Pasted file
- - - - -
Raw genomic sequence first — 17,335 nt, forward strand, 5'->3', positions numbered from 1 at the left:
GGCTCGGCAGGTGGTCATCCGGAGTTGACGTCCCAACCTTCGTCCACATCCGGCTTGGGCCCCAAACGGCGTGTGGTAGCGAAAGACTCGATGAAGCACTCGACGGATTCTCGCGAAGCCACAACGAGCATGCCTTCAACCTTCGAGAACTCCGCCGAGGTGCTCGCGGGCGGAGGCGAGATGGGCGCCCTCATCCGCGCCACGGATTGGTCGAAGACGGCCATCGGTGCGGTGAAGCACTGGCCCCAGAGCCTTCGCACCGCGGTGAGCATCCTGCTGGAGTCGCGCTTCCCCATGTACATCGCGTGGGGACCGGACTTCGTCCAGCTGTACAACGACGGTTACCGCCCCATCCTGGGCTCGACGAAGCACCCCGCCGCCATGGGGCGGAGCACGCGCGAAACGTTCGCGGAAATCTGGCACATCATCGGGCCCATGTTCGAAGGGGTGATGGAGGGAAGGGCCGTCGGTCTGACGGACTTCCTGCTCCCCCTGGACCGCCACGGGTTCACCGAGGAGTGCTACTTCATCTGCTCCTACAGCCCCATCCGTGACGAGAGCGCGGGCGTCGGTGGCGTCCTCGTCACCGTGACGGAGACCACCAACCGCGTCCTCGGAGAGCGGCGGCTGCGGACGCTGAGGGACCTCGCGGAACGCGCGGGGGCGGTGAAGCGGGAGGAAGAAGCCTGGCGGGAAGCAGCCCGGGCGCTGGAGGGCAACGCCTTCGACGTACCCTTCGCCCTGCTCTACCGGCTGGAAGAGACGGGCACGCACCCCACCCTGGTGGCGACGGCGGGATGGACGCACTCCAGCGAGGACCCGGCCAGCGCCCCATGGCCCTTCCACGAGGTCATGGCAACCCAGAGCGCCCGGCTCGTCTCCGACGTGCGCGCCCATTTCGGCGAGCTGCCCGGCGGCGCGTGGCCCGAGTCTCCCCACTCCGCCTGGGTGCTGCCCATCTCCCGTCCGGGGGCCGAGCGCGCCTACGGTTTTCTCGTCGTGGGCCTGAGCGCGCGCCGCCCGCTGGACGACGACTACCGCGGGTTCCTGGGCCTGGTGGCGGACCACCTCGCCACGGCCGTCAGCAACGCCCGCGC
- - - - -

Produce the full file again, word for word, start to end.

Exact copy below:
Raw genomic sequence first — 17,335 nt, forward strand, 5'->3', positions numbered from 1 at the left:
GGCTCGGCAGGTGGTCATCCGGAGTTGACGTCCCAACCTTCGTCCACATCCGGCTTGGGCCCCAAACGGCGTGTGGTAGCGAAAGACTCGATGAAGCACTCGACGGATTCTCGCGAAGCCACAACGAGCATGCCTTCAACCTTCGAGAACTCCGCCGAGGTGCTCGCGGGCGGAGGCGAGATGGGCGCCCTCATCCGCGCCACGGATTGGTCGAAGACGGCCATCGGTGCGGTGAAGCACTGGCCCCAGAGCCTTCGCACCGCGGTGAGCATCCTGCTGGAGTCGCGCTTCCCCATGTACATCGCGTGGGGACCGGACTTCGTCCAGCTGTACAACGACGGTTACCGCCCCATCCTGGGCTCGACGAAGCACCCCGCCGCCATGGGGCGGAGCACGCGCGAAACGTTCGCGGAAATCTGGCACATCATCGGGCCCATGTTCGAAGGGGTGATGGAGGGAAGGGCCGTCGGTCTGACGGACTTCCTGCTCCCCCTGGACCGCCACGGGTTCACCGAGGAGTGCTACTTCATCTGCTCCTACAGCCCCATCCGTGACGAGAGCGCGGGCGTCGGTGGCGTCCTCGTCACCGTGACGGAGACCACCAACCGCGTCCTCGGAGAGCGGCGGCTGCGGACGCTGAGGGACCTCGCGGAACGCGCGGGGGCGGTGAAGCGGGAGGAAGAAGCCTGGCGGGAAGCAGCCCGGGCGCTGGAGGGCAACGCCTTCGACGTACCCTTCGCCCTGCTCTACCGGCTGGAAGAGACGGGCACGCACCCCACCCTGGTGGCGACGGCGGGATGGACGCACTCCAGCGAGGACCCGGCCAGCGCCCCATGGCCCTTCCACGAGGTCATGGCAACCCAGAGCGCCCGGCTCGTCTCCGACGTGCGCGCCCATTTCGGCGAGCTGCCCGGCGGCGCGTGGCCCGAGTCTCCCCACTCCGCCTGGGTGCTGCCCATCTCCCGTCCGGGGGCCGAGCGCGCCTACGGTTTTCTCGTCGTGGGCCTGAGCGCGCGCCGCCCGCTGGACGACGACTACCGCGGGTTCCTGGGCCTGGTGGCGGACCACCTCGCCACGGCCGTCAGCAACGCCCGCGC